This may have been new since the description I got with my menu is different from what I actually had. I tend to find that I have problems with foie accompaniments that are too tart, and this was just on the borderline while providing a nice sweet flavor. I did feel that the dish was missing a traditional crispy texture component though.
CLAMBAKE WITH CHORIZO, CORN, AND ZUCCHINI
Southampton, Saison Deluxe, South Hampton, Long Island
This was my first time having the clambake, even though they've served it for quite a while now. It is a beautiful presentation and the aroma itself gave me a wonderful sense of both excitement and comfort. The cornbread with zucchini and chorizo was a good combination of sweet and savory. Clams were featured with clam snow, again showing chef Humm's fondness of different temperatures and textures. But the thing that really blew my mind was this tomato corn broth. Warm and comforting yet exciting and new. Rich yet light. Sweet yet hearty. Just delicious.
WHEY - FRESH CURDS, CARAWAY GNOCCHI, AND SPRING HERBS
Lieu Dit, Sauvignon Blanc, Santa Barbara, California 2011
This was a rather unique dish. It was a purposeful dish, a pasta course that bridged the starters and the proteins with an earthy array of herbs. The slight buttermilk-like tartness from the curds was welcome in cutting the denseness of the gnocchi and herbs. It's a well composed dish, but I didn't get that "wow" feeling. That being said, it could be a matter of expectations going in, since I think if this was served to me at BHSB I'd be singing its praises.
LOBSTER POACHED WITH MEYER LEMON, BURNT LEEK, AND SHELLFISH BISQUE
Navazos-Niepoort, Vino Blanco, Andalucia, Spain 2010
A sizeable portion of beautifully poached lobster. The leeks and crumble provided a nice charred and earthy flavor that went well with the lobster. I actually prefer this to the sweeter pairings (such as carrots) they've done before, and I absolutely love when they use Meyer lemon with lobster.
LAMB ROASTED WITH ARTICHOKES, FREEKEH, AND SPRING ONION
Casanuova delle Cerbaie, Brunello di Montalcino, Tuscany, Italy 2004
So we finally found the other use for their fryer in the fried onion strands, which along with the freekeh (think bulgar wheat) and artichoke, provided good texture contrast to the supremely tender yet meaty lamb loin.
DUCK - ROASTED WITH LAVENDER HONEY, CELERY, AND RHUBARB
Domaine de Courcel, Grand Clos des Epenots, Pommard 1er Cru, Burgundy, France 2007
The signature duck is delicious as always, with crispy skin, concentrated meat flavor, and the perfume of lavender. It feels like it's been fairly recent that they changed the way they present the duck in terms of the slicing, and I think it's because they wanted pieces with more skin in each bite. The final blow is a small dish filled with potato mousseline and duck confit. For the potato, think along the lines of Robuchon's signature potatoes.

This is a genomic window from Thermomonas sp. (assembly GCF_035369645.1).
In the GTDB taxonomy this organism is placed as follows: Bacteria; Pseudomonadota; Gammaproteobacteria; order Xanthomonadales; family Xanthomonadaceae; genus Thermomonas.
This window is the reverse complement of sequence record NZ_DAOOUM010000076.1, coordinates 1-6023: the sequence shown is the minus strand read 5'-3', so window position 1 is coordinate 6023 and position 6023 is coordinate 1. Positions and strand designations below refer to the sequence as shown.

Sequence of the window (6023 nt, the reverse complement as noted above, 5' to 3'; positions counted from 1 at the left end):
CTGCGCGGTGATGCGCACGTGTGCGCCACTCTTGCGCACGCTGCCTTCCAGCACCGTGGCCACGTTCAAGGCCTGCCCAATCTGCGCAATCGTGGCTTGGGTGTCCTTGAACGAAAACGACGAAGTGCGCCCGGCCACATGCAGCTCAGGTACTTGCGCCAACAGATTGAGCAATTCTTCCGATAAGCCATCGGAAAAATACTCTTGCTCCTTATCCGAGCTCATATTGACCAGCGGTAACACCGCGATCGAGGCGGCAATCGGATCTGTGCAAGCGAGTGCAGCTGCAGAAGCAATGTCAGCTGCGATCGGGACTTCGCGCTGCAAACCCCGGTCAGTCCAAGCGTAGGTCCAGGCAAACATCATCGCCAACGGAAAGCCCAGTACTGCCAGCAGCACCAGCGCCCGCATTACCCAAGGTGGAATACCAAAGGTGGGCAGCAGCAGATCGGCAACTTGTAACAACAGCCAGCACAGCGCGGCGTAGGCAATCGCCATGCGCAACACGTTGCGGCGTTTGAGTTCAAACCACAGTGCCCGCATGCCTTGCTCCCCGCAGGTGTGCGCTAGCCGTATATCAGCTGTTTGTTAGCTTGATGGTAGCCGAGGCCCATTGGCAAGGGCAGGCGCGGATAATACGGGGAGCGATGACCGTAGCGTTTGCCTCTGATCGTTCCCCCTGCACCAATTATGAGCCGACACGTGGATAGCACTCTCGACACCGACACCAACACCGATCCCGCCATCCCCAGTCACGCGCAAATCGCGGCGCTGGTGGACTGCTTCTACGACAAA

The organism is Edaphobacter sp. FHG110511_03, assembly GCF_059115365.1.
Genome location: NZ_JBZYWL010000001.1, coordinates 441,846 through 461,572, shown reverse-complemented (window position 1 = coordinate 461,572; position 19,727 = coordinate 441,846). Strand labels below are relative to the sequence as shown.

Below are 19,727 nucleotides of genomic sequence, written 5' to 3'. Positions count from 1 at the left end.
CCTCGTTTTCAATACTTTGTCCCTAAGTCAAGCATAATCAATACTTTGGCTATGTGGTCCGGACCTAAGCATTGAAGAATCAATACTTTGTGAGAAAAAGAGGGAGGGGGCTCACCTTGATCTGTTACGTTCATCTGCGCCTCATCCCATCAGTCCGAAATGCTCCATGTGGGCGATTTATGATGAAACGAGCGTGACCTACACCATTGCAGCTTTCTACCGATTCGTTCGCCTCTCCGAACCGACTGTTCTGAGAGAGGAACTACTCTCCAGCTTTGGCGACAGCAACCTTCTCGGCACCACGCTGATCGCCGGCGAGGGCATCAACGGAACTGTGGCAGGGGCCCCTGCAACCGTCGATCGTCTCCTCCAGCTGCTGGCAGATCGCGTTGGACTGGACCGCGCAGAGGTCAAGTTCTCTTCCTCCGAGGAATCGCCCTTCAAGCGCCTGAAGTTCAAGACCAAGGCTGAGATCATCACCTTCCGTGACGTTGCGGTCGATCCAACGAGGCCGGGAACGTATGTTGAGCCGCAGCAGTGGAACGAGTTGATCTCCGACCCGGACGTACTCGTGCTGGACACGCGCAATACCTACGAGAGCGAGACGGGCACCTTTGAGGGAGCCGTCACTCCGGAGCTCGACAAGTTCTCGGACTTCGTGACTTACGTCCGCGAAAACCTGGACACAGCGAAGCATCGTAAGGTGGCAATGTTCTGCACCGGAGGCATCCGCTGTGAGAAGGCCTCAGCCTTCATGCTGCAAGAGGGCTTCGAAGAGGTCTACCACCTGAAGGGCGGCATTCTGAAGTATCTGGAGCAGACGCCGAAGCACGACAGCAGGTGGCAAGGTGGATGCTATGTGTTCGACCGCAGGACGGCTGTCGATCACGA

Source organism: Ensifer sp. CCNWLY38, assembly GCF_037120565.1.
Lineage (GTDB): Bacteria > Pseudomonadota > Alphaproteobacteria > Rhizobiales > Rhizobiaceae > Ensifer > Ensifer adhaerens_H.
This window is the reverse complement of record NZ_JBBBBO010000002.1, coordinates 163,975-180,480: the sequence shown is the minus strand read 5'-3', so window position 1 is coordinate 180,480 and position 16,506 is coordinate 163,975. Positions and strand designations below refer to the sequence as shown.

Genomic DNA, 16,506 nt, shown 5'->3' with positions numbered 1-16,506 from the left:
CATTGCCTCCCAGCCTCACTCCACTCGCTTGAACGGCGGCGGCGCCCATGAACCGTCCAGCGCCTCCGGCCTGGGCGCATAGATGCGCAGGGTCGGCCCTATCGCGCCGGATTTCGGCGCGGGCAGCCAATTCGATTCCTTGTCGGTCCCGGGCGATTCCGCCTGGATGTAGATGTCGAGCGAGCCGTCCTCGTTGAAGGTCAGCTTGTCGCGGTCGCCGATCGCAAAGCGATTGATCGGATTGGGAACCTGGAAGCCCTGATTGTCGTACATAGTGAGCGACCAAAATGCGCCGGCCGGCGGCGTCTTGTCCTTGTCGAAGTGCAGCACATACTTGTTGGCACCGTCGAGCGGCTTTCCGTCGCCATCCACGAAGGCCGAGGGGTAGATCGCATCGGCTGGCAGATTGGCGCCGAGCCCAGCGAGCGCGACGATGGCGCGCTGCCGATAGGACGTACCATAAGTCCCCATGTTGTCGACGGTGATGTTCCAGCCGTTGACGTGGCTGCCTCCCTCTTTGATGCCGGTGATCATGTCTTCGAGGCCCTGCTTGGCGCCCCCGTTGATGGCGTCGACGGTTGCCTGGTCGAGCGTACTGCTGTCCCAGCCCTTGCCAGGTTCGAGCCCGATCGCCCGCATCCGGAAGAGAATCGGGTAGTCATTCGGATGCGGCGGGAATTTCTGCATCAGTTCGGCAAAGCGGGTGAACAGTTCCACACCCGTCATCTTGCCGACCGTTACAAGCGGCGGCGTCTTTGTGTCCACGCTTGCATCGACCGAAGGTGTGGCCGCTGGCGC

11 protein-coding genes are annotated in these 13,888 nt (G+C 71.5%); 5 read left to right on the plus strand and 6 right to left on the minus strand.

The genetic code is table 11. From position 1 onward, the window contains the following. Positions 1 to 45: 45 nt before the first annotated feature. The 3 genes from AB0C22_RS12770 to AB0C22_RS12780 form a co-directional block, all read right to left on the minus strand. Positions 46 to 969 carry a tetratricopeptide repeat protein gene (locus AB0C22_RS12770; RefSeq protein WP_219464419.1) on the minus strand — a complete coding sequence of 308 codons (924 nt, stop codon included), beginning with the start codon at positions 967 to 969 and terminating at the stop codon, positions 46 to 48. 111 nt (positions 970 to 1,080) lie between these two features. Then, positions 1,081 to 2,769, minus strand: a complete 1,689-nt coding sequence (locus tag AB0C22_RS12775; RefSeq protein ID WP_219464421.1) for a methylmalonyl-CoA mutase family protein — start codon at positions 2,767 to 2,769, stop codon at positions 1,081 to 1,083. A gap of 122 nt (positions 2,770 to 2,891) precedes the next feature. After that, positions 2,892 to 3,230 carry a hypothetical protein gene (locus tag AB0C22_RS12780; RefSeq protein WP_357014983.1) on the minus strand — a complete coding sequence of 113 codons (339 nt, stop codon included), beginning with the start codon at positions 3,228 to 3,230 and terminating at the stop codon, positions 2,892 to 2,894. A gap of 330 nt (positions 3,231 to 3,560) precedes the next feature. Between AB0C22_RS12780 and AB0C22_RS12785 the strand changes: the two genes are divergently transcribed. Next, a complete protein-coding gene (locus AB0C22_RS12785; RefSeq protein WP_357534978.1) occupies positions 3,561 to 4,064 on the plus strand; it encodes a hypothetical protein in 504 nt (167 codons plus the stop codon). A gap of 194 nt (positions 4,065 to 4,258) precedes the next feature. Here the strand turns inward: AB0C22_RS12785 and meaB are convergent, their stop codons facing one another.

EGG CREAM - ORANGE, COCOA NIB, AND SELTZER
CHEESECAKE - GOAT CHEESE, CHAMOMILE
Two more preparations that fit the ode to old school New York theme. Both are delicious but perfectly light preparations of classics. The orange oil used in the egg cream is super aromatic, and the way they froth up the seltzer is perfect for a guy like me who isn't that much into carbonated drinks.
RHUBARB POACHED WITH COCONUT, OREGANO ICE CREAM, AND HONEY
Kiralyudvar, Lapis, 6 Puttonyos, Tokaji Aszu, Hungary 2003
I'm kind of indifferent when it comes to rhubarb, but the thing about this dish was that the oregano ice cream was too strong. The only real miss of the night. This did allow me to focus on the wine, which was the first time I had a Tokaji (Tokay). I liked it very much as it had a great breadth of flavor, and reminded me of a sauterne.
QUARK SOUFFLE WITH APRICOT SORBET
The souffle was expertly made, and while I've never really thought of cheese and apricot, the combination worked well together.
SWEET BLACK AND WHITE COOKIES
Bookends to the meal.
CARAMEL POPCORN BONBONS
These reminded me of a cross between caramel corn and a butterfinger.
Thanks for the great report. It's been a very long time since I've dined at EMP (last December). Definitely need to schedule a return visit soon.
Which courses were the add-ins you requested? What was the supplement charge?
Also, with the pairings, do you start with a cocktail or champagne?
I've had experiences at other restaurants where we would sit down, order a glass of champagne, and then get a pairing. They'll say that the pairing starts with a glass of champagne and top us up. But when we were billed we paid for the full pairing plus a glass of champagne each.
Was a little confusing.
Was away for a while...
Answering your questions, the duck and souffle were requested, and usually one gets either the sturgeon or the clambake but not both. In general the pairings are started with champagne, but they can be tailored so tell them what you prefer. My advice for people going to EMP is to always be vocal as they are very accommodating.
Regarding your other thread about prix fixe vs tasting, I know that their heart is in creating a tasting menu "event", which has also led to this thread: http://chowhound.chow.com/topics/860627 so if you really want to experience it all as a whole, the tasting is probably the way to go.
I don't recall the bill, but I think the duck supplement is $25/pp, but you also have to specify whether you want it to replace your main or in addition, which might change that.